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Settling into Silicon Valley at Stanford

Published: July 14, 2016

Settling into Silicon Valley at Stanford

A tour of the d.school at Stanford led by one of its founders, Terry Winograd (right).

Faculty in Silicon Valley

Daily posts and photos from the ACM SAIL faculty seminar on Silicon Valley as an Innovation Ecosystem.

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Day 3 – Wednesday, July 13, 2016

Posted by Sian Muir, Entrepreneur-in-Residence, St. Olaf College

This is something we could all get used to. The predictably warm weather, the perfect drip coffee, made to order at Philz, and sleeping again in dorm rooms. OK, so maybe not the latter, but as we head off to Stanford University for a day of hearing from renowned experts in the field of innovation we are all feeling pretty excited.

Tom Baer

Tom Baer, Executive Director of the Stanford Photonics Research Center

Tom Baer, a Lawrence graduate, has very graciously agreed to meet with us to share his insights on sustainable innovation and the role that Stanford plays in the Silicon Valley ecosystem. For those of us who teach in the innovation space, this is the equivalent to a teenager meeting Justin Bieber. Tom, however, is delightfully welcoming and open to a dialogue on the similarity between liberal arts and entrepreneurship.

Our SAIL seminar team certainly appreciated this rare chance to be able engage with an industry expert on such a relational level. Tom shared his insights on the innovation process and what it takes to develop and commercialize research. It was soon clear that Stanford has developed mutually beneficial relationships with both industry and potential inventors that allow for this rich innovative eco-system to thrive.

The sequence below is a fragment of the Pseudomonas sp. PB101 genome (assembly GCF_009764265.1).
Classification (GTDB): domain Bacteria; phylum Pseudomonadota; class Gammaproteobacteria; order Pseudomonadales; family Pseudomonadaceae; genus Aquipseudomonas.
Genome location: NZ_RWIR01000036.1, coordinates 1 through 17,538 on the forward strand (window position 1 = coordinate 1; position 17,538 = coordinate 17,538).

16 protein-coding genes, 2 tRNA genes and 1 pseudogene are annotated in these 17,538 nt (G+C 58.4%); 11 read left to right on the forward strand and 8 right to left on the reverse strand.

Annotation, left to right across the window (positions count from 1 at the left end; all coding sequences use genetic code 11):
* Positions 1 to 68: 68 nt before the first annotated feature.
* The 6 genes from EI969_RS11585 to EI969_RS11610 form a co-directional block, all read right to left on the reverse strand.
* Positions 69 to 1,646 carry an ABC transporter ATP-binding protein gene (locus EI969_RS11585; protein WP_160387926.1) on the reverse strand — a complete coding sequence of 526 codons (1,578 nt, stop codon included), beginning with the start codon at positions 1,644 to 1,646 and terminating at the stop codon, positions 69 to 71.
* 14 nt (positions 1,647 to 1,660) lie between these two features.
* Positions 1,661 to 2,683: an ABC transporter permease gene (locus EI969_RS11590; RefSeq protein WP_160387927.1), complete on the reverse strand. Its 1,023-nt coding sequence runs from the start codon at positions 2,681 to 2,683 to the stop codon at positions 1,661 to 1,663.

Team at the d.school

A team at work at the d.school

Tom shared that instead of focusing on 'big F' faculties, Tom built cross-functional teams based on 'affiliates' — typically based on industry. For example, a team might work on transport solutions. Tom was careful to highlight that while they have had a number of successes, these commercial enterprises were not proportionally a major contributor to Stanford financially. Rather, the relationships they have built with their industry partners and the impact of these experiential activities on student education are the key benefits to the college.

Tom shared, "The primary goal is to transfer Stanford technology for society’s use and benefit." It is clear that they have done this very successfully and that we can learn a great deal from the processes they have incorporated.  Tom spent two hours with us, took us to lunch at the Stanford Faculty Club, and then he and Bobbi hosted us for a delicious meal at their home capably prepared by Bobbi and their son, John.

Sign at d.school

Sign at the d.school

In his closing comments he shared that he (and Bobbi) deeply appreciate the work that we do as liberal arts educators. Speaking on behalf of our SAIL team, the feeling is mutual and we are very grateful for this unique opportunity to meet with someone who is so pivotal to value creation in the United States and so incredibly generous with his time and sharing his insights.

Our afternoon at Stanford was equally impressive when we were treated to a tour of the d.school by one of the original founders of the program, Terry Winograd. Terry met us in the open courtyard of the innovation space and showed us around.

There was obvious envy from the SAIL participants as we wandered through the spaces that were designed for ultimate versatility and flexibility (see photos). Terry shared that classes at the d.school are team taught and cross-disciplinary teams of mainly master’s students worked using the now famous design thinking process to solve real world problems. Teams are also typically assigned an industry mentor who donates their time.

Discussion with Terry Winograd

Discussion with Colorado College alumnus Terry Winograd (right), who was Ph.D. thesis advisor to Google founders Larry Page and Sergey Brin.

After our tour, we were treated to an informal Q & A with Terry for over an hour where questions were wide ranging from "what was it like to supervise Larry Page"? to "how do you define creativity"? Terry candidly responded in a very open and conversational manner.

Again, it is notable that someone so eminent in his field was so willing to share his wisdom so generously. Is this, perhaps, indicative of a culture of sharing and collaboration that has made Stanford so successful as an innovation hub?

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